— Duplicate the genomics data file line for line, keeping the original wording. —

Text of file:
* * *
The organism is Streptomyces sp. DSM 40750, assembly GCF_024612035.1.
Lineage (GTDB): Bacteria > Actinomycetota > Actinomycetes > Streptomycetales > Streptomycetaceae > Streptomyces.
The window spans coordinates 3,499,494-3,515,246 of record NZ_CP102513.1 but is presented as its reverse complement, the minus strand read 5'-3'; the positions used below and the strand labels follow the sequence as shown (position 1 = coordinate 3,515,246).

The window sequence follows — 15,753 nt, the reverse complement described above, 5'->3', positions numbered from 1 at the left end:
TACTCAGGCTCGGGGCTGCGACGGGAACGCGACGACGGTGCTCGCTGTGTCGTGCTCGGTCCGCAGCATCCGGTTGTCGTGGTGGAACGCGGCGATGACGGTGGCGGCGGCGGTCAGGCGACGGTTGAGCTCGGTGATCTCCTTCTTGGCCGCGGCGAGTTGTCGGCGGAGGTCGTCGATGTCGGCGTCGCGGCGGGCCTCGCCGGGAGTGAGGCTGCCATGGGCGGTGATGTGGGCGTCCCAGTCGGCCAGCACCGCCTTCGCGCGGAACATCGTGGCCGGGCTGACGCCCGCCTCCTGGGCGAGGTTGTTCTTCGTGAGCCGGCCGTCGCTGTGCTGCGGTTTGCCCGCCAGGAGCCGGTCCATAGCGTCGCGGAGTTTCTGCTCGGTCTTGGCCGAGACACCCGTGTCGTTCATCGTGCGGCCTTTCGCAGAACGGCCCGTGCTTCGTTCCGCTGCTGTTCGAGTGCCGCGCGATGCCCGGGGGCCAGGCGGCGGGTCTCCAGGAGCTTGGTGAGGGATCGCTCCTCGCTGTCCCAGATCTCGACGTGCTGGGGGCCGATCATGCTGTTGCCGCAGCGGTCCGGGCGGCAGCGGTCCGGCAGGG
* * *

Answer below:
The organism is Streptomyces sp. DSM 40750, assembly GCF_024612035.1.
Lineage (GTDB): Bacteria > Actinomycetota > Actinomycetes > Streptomycetales > Streptomycetaceae > Streptomyces.
The window spans coordinates 3,499,494-3,515,246 of record NZ_CP102513.1 but is presented as its reverse complement, the minus strand read 5'-3'; the positions used below and the strand labels follow the sequence as shown (position 1 = coordinate 3,515,246).

The window sequence follows — 15,753 nt, the reverse complement described above, 5'->3', positions numbered from 1 at the left end:
TACTCAGGCTCGGGGCTGCGACGGGAACGCGACGACGGTGCTCGCTGTGTCGTGCTCGGTCCGCAGCATCCGGTTGTCGTGGTGGAACGCGGCGATGACGGTGGCGGCGGCGGTCAGGCGACGGTTGAGCTCGGTGATCTCCTTCTTGGCCGCGGCGAGTTGTCGGCGGAGGTCGTCGATGTCGGCGTCGCGGCGGGCCTCGCCGGGAGTGAGGCTGCCATGGGCGGTGATGTGGGCGTCCCAGTCGGCCAGCACCGCCTTCGCGCGGAACATCGTGGCCGGGCTGACGCCCGCCTCCTGGGCGAGGTTGTTCTTCGTGAGCCGGCCGTCGCTGTGCTGCGGTTTGCCCGCCAGGAGCCGGTCCATAGCGTCGCGGAGTTTCTGCTCGGTCTTGGCCGAGACACCCGTGTCGTTCATCGTGCGGCCTTTCGCAGAACGGCCCGTGCTTCGTTCCGCTGCTGTTCGAGTGCCGCGCGATGCCCGGGGGCCAGGCGGCGGGTCTCCAGGAGCTTGGTGAGGGATCGCTCCTCGCTGTCCCAGATCTCGACGTGCTGGGGGCCGATCATGCTGTTGCCGCAGCGGTCCGGGCGGCAGCGGTCCGGCAGGG